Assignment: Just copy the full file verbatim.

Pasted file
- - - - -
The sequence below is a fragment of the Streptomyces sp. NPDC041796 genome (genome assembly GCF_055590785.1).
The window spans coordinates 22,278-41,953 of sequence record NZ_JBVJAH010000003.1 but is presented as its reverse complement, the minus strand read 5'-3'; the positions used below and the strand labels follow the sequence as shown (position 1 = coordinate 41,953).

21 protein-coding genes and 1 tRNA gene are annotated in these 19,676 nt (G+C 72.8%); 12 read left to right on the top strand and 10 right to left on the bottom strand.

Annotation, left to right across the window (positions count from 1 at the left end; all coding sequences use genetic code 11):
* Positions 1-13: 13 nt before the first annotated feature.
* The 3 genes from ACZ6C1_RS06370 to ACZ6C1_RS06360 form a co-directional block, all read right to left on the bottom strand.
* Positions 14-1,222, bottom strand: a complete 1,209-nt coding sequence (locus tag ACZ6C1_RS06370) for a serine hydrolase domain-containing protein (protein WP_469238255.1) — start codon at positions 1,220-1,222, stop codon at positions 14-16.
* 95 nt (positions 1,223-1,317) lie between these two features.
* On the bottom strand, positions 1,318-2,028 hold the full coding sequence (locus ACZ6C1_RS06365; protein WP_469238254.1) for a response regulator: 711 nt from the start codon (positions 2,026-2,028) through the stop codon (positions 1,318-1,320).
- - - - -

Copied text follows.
The sequence below is a fragment of the Streptomyces sp. NPDC041796 genome (genome assembly GCF_055590785.1).
The window spans coordinates 22,278-41,953 of sequence record NZ_JBVJAH010000003.1 but is presented as its reverse complement, the minus strand read 5'-3'; the positions used below and the strand labels follow the sequence as shown (position 1 = coordinate 41,953).

21 protein-coding genes and 1 tRNA gene are annotated in these 19,676 nt (G+C 72.8%); 12 read left to right on the top strand and 10 right to left on the bottom strand.

Annotation, left to right across the window (positions count from 1 at the left end; all coding sequences use genetic code 11):
* Positions 1-13: 13 nt before the first annotated feature.
* The 3 genes from ACZ6C1_RS06370 to ACZ6C1_RS06360 form a co-directional block, all read right to left on the bottom strand.
* Positions 14-1,222, bottom strand: a complete 1,209-nt coding sequence (locus tag ACZ6C1_RS06370) for a serine hydrolase domain-containing protein (protein WP_469238255.1) — start codon at positions 1,220-1,222, stop codon at positions 14-16.
* 95 nt (positions 1,223-1,317) lie between these two features.
* On the bottom strand, positions 1,318-2,028 hold the full coding sequence (locus ACZ6C1_RS06365; protein WP_469238254.1) for a response regulator: 711 nt from the start codon (positions 2,026-2,028) through the stop codon (positions 1,318-1,320).